US bill on Hong Kong sends further chill through city’s economy, stokes fears of American exodus
- Hong Kong Human Rights and Democracy Act is unlikely to have major immediate effect, but could further damage confidence in the city as a business hub
- However, analysts warn that the ‘US business community in Hong Kong have had a glimpse of the future and they did not like what they saw’
As legislation designed to pressure China to guarantee Hong Kong’s autonomy moved closer to being passed in the United States, analysts have warned that it could crack open a “Pandora’s box” to a broad range of punishment measures against officials in both the city and the mainland.
The consensus among analysts was that there would need to be a massive and sustained Chinese intervention in Hong Kong for the US to adjust the trading status, given the far-reaching consequences it would have on both Hong Kong and the US.
“That step still feels like it would be a long way off, unless there is some sort of bloody crackdown on the protest movement in the territory,” said Duncan Innes-Ker, research director for Asia at the Economist Intelligence Unit, who added that the act could strengthen US President Donald Trump’s ability to use the Hong Kong situation to punish China, should it escalate.
The American Chamber of Commerce in Hong Kong is internally discussing its position on the act, the South China Morning Post has learned.
A senior source at the World Customs Organisation said that Hong Kong’s special status had not been a topic of conversation among officials yet, but voiced concerns that “interference from the central government will only grow stronger in the long term” and that “we may see the end” of Hong Kong as an international business hub in the years to come.
However, the biggest immediate fear is that the act will place another dent in business confidence in the city, which is already teetering on the brink of recession and suffering declines in key industries, as the anti-government protests threaten to bring the economy to its knees.
“By and large, the US business community in Hong Kong have had a glimpse of the future and they did not like what they saw going forward,” said Fred Rocafort, a trade and customs lawyer at Harris Bricken and a former US consular official in China. “ Is the decoupling that is happening with regards to China going to start happening with Hong Kong as well? It will – the question for me is just how quickly that will happen.”
Hong Kong Trade Development Council research director Nicholas Kwan Ka-ming said any changes to trade policy would create uncertainty for investors and traders in the city.
“What will the next policy be? Will the move trigger other jurisdictions to change their trade policy to Hong Kong?” he asked. “The biggest issue Hong Kong faces is the uncertainty arising from these issues.”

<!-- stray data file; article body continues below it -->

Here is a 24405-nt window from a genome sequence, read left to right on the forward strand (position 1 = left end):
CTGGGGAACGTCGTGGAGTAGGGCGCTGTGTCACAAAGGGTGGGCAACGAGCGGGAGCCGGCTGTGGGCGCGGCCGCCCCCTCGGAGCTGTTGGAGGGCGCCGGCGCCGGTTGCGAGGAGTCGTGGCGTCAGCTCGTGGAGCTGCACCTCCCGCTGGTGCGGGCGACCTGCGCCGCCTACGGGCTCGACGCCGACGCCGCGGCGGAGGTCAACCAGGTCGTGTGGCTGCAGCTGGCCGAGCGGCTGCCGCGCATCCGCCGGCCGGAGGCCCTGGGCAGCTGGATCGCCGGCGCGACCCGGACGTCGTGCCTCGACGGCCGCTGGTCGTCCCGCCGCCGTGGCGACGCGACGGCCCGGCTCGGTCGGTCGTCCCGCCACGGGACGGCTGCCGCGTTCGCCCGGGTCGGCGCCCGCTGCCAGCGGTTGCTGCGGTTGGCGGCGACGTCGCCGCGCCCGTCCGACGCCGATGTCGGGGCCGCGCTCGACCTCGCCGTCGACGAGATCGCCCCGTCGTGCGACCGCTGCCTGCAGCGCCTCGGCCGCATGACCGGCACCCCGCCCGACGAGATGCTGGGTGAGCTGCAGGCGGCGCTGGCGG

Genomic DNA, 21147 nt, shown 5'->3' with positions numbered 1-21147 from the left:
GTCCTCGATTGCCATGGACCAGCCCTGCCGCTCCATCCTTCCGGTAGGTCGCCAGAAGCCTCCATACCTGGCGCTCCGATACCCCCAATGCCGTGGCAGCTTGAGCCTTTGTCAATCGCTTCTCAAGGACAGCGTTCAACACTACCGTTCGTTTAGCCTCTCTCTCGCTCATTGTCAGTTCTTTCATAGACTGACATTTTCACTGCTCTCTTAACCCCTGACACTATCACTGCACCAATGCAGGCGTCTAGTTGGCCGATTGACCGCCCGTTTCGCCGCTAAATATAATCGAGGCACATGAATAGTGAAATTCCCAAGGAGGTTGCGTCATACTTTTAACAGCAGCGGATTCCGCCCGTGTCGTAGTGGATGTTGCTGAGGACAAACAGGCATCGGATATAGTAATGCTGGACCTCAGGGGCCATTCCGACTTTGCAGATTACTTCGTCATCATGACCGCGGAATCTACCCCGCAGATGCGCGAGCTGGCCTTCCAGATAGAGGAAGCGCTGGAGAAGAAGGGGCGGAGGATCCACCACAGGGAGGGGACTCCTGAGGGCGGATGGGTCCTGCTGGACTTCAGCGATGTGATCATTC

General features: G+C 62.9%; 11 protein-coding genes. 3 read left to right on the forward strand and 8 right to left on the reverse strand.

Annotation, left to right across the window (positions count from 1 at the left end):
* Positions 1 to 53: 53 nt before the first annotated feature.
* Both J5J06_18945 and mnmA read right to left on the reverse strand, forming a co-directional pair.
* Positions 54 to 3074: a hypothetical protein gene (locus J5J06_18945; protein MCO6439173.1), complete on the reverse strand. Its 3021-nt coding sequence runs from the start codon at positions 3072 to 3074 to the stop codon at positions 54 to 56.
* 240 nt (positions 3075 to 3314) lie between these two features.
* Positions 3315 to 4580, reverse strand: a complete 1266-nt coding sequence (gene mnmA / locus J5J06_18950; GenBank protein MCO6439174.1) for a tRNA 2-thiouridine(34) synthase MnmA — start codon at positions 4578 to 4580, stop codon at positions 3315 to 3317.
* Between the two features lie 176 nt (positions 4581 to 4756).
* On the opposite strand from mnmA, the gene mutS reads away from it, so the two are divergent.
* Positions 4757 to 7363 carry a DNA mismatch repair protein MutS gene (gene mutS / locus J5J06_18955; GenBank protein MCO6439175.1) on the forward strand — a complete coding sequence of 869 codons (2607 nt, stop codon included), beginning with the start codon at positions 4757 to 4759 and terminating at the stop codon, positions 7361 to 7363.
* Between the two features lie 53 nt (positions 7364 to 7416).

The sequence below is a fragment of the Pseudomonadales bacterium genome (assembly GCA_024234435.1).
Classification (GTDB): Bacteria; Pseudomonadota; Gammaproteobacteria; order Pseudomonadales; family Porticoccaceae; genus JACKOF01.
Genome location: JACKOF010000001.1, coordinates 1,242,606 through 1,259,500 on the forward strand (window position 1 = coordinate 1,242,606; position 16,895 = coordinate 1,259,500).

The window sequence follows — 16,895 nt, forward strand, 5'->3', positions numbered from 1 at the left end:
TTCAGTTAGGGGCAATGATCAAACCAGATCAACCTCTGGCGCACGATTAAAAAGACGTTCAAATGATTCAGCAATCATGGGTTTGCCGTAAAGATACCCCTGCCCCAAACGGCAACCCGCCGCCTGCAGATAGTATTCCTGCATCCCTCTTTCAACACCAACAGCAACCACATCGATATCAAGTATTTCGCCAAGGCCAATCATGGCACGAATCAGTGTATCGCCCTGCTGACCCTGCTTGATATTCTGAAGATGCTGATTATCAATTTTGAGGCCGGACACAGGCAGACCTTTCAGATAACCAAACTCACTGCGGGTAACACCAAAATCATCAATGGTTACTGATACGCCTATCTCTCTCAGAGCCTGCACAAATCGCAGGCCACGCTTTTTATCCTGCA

Kwan added that any changes could have a far flung impact on US-Hong Kong bilateral investments, innovation and technology transfers, and even cultural exchanges.The US government already reserves the right to adjust Hong Kong’s status through an annual review of human rights conducted as part of the Hong Kong Policy Act of 1992.
Therefore, the new bill could be viewed symbolically as “a very concrete expression of a new feeling that there is in Washington towards China”, Rocafort said, pointing to “the dramatic shift” in how China is perceived in the US.
A former senior White House official, speaking on condition of anonymity, suggested that the existence of the 1992 act means the new bill is unlikely to have a major immediate impact on US-Hong Kong relations, since both pieces of legislation cover similar territory.
The former diplomat added that Hong Kong protesters’ hopes that the US would intervene beyond the new act – including militarily – are “profoundly naive”.
However, there are certain provisions that are already causing anxiety for businesspeople in Hong Kong.
Sally Peng, a Hong Kong-based trade lawyer with US firm Sandler, Travis & Rosenberg, said clients have been phoning with concerns over the possible use of export controls, a mechanism which outlaws the flow of certain goods to sanctioned countries like Iran and North Korea, and to sanctioned companies including Chinese telecommunications manufacturer Huawei. US lawmakers have called on the Trump administration to assess whether sensitive US equipment and technologies could be leaked to mainland China via Hong Kong, with the new act seeking to codify that in an annual review.
“The business community cannot even fathom the possibility of export controls in Hong Kong,” Peng said. “They would have to move everything out, they do not know what they would do – divert to Singapore? “Hong Kong is a trade hub, we do not manufacture anything, but make money on the margins of transshipment through logistics and financing. Export controls would have a big effect.”
Analysts also point to the sanctions provision in the draft bill, which states: “The President shall report to Congress a list of individuals responsible for abducting and torturing people for exercising internationally recognised human rights in Hong Kong. The bill bars such individuals from entering the United States and imposes sanctions on them.”
Sanctions could, however, cause severe disruption to a city which bills itself as a financial powerhouse.
“If a person is sanctioned by the US, then banks will need to cut off ties with the person due to the power of secondary sanctions by the US. These banks could lose the US dollar access unless they decide not to engage in international businesses, which is very difficult in Hong Kong,” said Alicia Garcia-Herrero, chief Asia-Pacific economist at Natixis.
Additional reporting Denise Tsang